Venues in the UAE, Saudi Arabia, Egypt and Qatar are all welcoming movie goers back, albeit at restricted capacity, with hopes that sites in Kuwait, Bahrain and Oman will follow suit in the next month.Cinemas can survive the streaming service boom that coronavirus has given the likes of Netflix, as audiences finally return to movie theatres to enjoy the big screen experience.
Cameron Mitchell, CEO of Majid Al Futtaim Cinema Entertainment Leisure, revealed tpo sister-publication Arabian Business that occupancy levels in its VOX Cinemas - the biggest exhibition chain in the Middle East operating some 550 screens across the region – is currently around 10–15 percent following a period of closure as part of measures aimed at curbing the spread of Covid-19.Venues in the UAE, Saudi Arabia, Egypt and Qatar are all welcoming movie goers back, albeit at restricted capacity, with hopes that sites in Kuwait, Bahrain and Oman will follow suit in the next month.
Since the onset of the pandemic, however, with curfews and lockdown measures introduced, the popularity of streaming services has increased dramatically.In the space of three months, from April to June, the number of subscribers to the OSN streaming app, jumped by 500 percent.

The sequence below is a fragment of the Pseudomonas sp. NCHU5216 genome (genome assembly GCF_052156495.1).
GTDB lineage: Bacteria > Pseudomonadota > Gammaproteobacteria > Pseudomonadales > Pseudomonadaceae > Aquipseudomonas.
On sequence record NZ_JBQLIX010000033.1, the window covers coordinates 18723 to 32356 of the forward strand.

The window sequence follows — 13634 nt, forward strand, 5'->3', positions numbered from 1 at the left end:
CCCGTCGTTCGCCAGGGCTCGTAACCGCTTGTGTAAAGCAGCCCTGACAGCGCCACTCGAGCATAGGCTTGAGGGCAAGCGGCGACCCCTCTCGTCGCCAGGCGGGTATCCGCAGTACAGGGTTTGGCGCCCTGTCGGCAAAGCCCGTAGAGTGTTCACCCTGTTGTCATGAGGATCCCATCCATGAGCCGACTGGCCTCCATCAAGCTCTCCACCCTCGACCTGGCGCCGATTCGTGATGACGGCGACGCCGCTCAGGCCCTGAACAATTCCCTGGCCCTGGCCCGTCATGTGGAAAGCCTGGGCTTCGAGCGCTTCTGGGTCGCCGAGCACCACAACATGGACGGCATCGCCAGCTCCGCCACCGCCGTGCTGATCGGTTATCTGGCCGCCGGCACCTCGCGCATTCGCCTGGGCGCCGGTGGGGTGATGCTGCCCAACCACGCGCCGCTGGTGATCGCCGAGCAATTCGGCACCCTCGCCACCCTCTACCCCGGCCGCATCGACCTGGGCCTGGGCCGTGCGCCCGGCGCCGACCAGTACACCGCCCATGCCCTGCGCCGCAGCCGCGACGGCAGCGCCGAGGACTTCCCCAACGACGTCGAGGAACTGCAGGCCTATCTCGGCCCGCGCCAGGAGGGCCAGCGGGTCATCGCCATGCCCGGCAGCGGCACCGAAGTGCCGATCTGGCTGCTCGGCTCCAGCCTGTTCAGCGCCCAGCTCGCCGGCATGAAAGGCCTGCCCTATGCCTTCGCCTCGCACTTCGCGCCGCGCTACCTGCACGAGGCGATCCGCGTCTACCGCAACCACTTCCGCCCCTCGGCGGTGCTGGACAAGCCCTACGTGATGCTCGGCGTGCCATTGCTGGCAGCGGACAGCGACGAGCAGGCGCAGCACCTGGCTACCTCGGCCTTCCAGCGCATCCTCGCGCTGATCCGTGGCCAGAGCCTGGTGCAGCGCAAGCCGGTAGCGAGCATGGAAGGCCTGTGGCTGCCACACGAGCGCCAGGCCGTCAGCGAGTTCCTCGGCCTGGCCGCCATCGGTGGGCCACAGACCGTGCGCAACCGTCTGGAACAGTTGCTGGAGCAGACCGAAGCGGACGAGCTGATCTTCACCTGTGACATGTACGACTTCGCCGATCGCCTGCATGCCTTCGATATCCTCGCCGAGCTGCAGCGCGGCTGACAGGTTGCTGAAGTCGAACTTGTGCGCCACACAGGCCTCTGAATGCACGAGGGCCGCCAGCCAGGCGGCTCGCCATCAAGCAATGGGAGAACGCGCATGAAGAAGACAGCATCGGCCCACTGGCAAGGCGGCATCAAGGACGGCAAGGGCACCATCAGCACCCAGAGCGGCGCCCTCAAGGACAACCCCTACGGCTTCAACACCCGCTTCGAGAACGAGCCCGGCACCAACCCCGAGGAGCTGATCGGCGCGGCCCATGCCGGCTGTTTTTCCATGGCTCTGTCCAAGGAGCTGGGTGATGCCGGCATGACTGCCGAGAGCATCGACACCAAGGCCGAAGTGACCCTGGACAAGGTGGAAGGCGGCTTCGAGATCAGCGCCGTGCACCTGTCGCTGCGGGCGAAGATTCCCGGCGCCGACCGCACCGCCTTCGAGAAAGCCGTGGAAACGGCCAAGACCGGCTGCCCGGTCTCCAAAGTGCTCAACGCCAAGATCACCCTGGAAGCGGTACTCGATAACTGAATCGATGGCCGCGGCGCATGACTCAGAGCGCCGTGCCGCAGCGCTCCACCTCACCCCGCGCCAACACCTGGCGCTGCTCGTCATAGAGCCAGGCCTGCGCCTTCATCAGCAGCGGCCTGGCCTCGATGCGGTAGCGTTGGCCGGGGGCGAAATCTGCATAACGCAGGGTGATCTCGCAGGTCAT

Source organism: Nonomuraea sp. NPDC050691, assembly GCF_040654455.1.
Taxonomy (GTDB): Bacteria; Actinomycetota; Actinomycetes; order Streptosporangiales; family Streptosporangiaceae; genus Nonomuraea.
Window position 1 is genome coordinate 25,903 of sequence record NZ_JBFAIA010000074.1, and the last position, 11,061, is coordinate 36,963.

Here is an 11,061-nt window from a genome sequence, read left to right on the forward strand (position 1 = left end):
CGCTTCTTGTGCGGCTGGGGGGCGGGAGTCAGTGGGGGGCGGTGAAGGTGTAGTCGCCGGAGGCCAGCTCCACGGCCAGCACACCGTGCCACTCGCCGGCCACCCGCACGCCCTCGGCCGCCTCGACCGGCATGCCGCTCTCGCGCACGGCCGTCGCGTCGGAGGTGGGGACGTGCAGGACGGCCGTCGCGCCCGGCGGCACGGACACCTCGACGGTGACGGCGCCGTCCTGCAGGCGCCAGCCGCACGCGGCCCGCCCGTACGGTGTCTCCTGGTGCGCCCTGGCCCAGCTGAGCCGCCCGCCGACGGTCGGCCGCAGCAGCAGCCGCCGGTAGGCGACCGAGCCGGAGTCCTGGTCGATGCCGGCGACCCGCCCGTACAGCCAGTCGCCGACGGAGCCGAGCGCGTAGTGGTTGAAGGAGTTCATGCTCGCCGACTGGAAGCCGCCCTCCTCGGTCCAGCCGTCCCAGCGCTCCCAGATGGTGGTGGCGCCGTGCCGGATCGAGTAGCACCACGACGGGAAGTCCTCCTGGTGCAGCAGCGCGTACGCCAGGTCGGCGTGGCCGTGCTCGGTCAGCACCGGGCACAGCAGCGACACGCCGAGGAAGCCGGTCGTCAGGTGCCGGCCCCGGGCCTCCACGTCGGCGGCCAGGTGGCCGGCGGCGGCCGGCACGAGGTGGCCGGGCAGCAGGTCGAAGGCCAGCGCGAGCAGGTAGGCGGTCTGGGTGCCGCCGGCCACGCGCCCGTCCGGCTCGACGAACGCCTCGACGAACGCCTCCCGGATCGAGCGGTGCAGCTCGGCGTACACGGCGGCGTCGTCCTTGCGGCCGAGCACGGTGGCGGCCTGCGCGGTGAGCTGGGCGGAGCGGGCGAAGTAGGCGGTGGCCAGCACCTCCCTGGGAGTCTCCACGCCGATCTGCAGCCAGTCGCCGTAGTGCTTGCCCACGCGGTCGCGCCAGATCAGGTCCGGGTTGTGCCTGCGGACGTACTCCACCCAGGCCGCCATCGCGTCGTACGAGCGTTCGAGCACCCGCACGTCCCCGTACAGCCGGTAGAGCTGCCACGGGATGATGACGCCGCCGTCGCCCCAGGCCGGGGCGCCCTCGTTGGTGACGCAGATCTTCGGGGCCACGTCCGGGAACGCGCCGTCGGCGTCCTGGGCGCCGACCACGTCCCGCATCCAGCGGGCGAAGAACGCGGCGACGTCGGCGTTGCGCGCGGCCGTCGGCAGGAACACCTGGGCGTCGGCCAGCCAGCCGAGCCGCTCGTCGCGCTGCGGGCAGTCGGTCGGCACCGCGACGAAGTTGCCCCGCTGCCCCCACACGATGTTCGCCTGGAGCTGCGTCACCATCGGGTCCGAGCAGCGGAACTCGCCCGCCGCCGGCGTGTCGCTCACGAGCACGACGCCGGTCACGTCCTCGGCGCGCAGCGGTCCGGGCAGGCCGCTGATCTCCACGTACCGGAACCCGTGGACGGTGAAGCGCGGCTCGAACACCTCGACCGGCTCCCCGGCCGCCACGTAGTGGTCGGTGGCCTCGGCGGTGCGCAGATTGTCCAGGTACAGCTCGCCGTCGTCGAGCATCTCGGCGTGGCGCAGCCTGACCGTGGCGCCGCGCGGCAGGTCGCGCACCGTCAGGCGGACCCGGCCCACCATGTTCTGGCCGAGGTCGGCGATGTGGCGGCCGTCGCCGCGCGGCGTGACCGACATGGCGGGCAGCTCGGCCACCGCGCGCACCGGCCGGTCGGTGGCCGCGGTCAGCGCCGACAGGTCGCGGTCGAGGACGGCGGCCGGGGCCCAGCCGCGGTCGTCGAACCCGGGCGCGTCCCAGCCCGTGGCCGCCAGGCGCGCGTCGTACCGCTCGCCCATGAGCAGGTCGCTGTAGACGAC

While the number of people in the UAE logging on to watch their favourite movies and shows on Netflix increased by 26 percent in March at the outset of the country’s national sterilisation programme and nationwide lockdown.But Mitchell told Arabian Business: “Without a question the pandemic has been a boon for the streamers, which is a good thing, because obviously people have been locked up and at home with their families with little to do. There’s been a number of studies that have come out of the US that have shown that the streaming platforms actually help cinema exhibition, because it teaches people to love movies.
As well as services such as the OSN streaming app and Netflix, there are a host of other players in the streaming market, including Amazon Prime Video, Apple TV, StarzPlay, Hulu, Disney Plus, YouTube TV and a myriad of others.
Mitchell believed the level of competition could end up benefiting cinemas.He explained “Whereas previously there were one or two incredibly dominant platforms that were almost monopolising, now there’s five, six or seven of them, each of them has their own content, so you can’t go to one place to watch all content. You can’t afford to have five subscriptions, so it keeps cinemas being that place I can go to and I can watch the newest film on a 20m screen with service, with food, with all those other bells and whistles.